A small space for everything about me.
I am a researcher specialising in electron microscopy with a love for science and technology. I enjoy gaming, photography and generally tinkering with stuff.
My background is in physics but I have somehow stumbled into researching in biosciences. My main scientific interest is in transmission electron microscopy (TEM) and its applications in both life and materials science. Initially my main focus was characterisation of thin-film cross-sections in the TEM, using both mechanical polishing and focused ion beam as methods for sample preparation. My current position is entirely biosciences-focused and involves a lot of cryoEM-based work through both single particle data collection and tomography. As a result, I'm interested in using the TEM as a tool for characterising a variety of samples and I'm always keen to find a problem to solve using electron microscopy!
I am currently an experimental officer at Exeter University and am in charge of running and maintaining a 120 kV Tecnai Spirit along with a sample preparation lab. I collaborate closely with members of our group in preparing and characterising samples using both negative stain and cryo preparation methods. The projects I work on are interesting and varied and typically involve determining protein structures through cryoEM. The main techniques I use are single particle data collection and tomography.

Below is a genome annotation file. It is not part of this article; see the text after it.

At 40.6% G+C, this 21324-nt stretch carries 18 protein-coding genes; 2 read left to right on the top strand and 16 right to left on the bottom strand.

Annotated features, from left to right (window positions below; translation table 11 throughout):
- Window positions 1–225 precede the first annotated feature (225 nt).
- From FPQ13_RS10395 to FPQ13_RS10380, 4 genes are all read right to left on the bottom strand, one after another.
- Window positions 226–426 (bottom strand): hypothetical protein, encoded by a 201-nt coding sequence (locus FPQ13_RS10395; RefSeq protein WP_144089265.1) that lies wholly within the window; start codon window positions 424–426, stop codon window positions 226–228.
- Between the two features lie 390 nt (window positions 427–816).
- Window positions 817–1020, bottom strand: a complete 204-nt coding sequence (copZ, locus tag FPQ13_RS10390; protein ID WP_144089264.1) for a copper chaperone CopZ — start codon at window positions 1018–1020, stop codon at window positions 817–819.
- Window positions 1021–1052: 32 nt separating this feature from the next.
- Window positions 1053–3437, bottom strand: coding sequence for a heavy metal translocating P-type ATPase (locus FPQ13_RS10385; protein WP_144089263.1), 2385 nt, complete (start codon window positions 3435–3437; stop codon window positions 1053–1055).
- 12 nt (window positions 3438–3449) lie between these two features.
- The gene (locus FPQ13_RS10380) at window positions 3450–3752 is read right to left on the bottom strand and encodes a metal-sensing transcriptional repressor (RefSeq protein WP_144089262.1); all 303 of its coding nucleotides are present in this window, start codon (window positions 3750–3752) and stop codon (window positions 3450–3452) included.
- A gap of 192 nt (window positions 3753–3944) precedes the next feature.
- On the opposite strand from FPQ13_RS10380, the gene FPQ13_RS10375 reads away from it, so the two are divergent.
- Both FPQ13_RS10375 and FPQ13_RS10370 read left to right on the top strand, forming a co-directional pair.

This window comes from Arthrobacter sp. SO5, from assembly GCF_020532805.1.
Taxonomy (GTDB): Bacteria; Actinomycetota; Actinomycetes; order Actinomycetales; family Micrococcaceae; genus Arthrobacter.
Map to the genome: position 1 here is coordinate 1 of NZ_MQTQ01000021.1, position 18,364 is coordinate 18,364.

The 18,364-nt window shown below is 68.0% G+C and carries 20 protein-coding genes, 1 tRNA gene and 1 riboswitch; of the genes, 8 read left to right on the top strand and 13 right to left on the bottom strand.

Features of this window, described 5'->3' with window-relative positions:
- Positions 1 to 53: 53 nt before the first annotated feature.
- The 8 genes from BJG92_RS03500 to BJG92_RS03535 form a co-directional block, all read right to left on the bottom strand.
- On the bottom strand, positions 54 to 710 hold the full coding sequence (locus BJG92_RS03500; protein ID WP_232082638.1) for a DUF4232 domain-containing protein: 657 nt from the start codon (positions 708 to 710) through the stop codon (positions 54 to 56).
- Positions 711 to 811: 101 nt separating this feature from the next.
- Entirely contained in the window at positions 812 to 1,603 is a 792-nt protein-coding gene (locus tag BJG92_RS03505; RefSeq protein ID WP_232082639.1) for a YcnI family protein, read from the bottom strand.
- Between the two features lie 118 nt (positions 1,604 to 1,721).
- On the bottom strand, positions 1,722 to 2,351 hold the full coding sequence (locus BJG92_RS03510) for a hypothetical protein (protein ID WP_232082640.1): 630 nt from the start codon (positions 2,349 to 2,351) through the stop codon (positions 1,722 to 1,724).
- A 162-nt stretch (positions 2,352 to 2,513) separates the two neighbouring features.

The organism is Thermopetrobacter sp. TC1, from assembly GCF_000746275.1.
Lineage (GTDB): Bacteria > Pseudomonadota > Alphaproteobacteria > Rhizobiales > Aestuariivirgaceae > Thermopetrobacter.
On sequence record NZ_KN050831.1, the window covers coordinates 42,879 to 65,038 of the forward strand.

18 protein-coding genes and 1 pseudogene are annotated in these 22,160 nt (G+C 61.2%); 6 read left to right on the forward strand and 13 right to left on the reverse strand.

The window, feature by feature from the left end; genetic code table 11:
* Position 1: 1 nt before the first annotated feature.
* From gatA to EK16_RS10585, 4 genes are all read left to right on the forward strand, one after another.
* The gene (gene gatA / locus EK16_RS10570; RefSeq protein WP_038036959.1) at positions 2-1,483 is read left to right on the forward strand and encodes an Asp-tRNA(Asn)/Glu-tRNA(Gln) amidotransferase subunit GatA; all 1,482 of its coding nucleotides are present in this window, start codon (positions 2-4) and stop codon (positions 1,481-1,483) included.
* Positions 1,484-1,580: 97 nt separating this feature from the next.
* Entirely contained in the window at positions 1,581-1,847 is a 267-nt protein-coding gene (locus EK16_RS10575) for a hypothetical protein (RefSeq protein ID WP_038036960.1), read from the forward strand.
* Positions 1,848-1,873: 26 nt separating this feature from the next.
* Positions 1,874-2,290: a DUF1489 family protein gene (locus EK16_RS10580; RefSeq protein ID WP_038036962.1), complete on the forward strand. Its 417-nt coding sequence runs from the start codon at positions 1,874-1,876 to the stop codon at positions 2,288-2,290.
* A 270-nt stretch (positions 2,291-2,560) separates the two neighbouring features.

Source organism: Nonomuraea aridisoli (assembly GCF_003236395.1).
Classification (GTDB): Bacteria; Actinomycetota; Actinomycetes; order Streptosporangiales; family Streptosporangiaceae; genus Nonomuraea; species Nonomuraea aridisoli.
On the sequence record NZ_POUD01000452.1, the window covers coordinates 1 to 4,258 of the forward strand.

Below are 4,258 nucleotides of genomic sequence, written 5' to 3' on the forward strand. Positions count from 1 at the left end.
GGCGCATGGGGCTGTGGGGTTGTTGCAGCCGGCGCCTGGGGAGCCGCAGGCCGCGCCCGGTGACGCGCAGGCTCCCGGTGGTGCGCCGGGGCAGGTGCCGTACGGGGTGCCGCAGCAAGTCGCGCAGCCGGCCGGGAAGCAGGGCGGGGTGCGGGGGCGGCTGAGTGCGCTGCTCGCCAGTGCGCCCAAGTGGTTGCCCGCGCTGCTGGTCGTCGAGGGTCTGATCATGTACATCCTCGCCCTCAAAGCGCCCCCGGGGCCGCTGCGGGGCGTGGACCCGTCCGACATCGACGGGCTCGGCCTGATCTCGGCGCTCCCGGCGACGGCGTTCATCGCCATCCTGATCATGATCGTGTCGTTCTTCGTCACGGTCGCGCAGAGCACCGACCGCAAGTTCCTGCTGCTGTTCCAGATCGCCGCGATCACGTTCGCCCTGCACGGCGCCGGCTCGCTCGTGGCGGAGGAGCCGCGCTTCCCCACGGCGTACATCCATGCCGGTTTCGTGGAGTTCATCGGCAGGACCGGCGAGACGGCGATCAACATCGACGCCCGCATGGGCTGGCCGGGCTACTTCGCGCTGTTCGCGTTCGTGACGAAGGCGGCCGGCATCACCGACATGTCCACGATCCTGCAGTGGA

My postdoctoral position primarily involved working on nanostructured gallium nitride (GaN) devices in collaboration with the Tyndall Institute in Cork. Dislocations in GaN affect its semiconductor properties so it is imperative that dislocation density is reduced to produce the best devices. By using devices formed of GaN nanocolumns the dislocation density can be reduced, increasing efficiency. The devices were grown by Tyndall and characterised at QUB to determine device quality.
The work during my PhD focused on characterising iron-rhodium (FeRh) thin films. FeRh exhibits an unusual phase transition between antiferromagnetism and ferromagnetism and has a corresponding structural change across the transition. The phase transition makes FeRh a strong candidate as a novel material in magnetic recording devices. The focus of my work was using TEM to determine the reason for this phase transition and understanding how it can be tuned through doping and applying strain to the thin films.
Below are some ways to contact me or to follow my work around the web.